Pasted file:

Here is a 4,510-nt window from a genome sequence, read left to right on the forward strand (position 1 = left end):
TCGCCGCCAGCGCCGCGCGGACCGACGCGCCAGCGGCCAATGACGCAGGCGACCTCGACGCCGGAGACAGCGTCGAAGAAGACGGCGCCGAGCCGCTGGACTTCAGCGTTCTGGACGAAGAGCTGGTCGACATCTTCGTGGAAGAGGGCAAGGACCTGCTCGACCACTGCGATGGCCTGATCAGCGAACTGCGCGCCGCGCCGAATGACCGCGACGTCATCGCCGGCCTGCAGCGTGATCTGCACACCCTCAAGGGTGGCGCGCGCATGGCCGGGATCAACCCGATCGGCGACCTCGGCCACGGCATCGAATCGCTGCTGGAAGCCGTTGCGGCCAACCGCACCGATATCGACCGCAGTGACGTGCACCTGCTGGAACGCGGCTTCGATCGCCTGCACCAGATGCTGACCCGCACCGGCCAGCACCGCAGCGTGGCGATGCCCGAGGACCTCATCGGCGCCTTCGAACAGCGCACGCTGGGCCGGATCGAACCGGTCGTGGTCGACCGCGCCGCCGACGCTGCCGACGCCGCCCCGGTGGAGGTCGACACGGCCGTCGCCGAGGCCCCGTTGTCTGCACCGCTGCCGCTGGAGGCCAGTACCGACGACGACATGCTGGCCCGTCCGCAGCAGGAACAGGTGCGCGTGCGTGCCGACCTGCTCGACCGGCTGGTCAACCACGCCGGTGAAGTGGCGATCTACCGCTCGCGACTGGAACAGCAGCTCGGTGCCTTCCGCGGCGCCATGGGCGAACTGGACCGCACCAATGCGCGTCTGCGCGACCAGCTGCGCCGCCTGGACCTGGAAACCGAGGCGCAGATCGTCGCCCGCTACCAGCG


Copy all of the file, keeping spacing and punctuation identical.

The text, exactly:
Here is a 4,510-nt window from a genome sequence, read left to right on the forward strand (position 1 = left end):
TCGCCGCCAGCGCCGCGCGGACCGACGCGCCAGCGGCCAATGACGCAGGCGACCTCGACGCCGGAGACAGCGTCGAAGAAGACGGCGCCGAGCCGCTGGACTTCAGCGTTCTGGACGAAGAGCTGGTCGACATCTTCGTGGAAGAGGGCAAGGACCTGCTCGACCACTGCGATGGCCTGATCAGCGAACTGCGCGCCGCGCCGAATGACCGCGACGTCATCGCCGGCCTGCAGCGTGATCTGCACACCCTCAAGGGTGGCGCGCGCATGGCCGGGATCAACCCGATCGGCGACCTCGGCCACGGCATCGAATCGCTGCTGGAAGCCGTTGCGGCCAACCGCACCGATATCGACCGCAGTGACGTGCACCTGCTGGAACGCGGCTTCGATCGCCTGCACCAGATGCTGACCCGCACCGGCCAGCACCGCAGCGTGGCGATGCCCGAGGACCTCATCGGCGCCTTCGAACAGCGCACGCTGGGCCGGATCGAACCGGTCGTGGTCGACCGCGCCGCCGACGCTGCCGACGCCGCCCCGGTGGAGGTCGACACGGCCGTCGCCGAGGCCCCGTTGTCTGCACCGCTGCCGCTGGAGGCCAGTACCGACGACGACATGCTGGCCCGTCCGCAGCAGGAACAGGTGCGCGTGCGTGCCGACCTGCTCGACCGGCTGGTCAACCACGCCGGTGAAGTGGCGATCTACCGCTCGCGACTGGAACAGCAGCTCGGTGCCTTCCGCGGCGCCATGGGCGAACTGGACCGCACCAATGCGCGTCTGCGCGACCAGCTGCGCCGCCTGGACCTGGAAACCGAGGCGCAGATCGTCGCCCGCTACCAGCG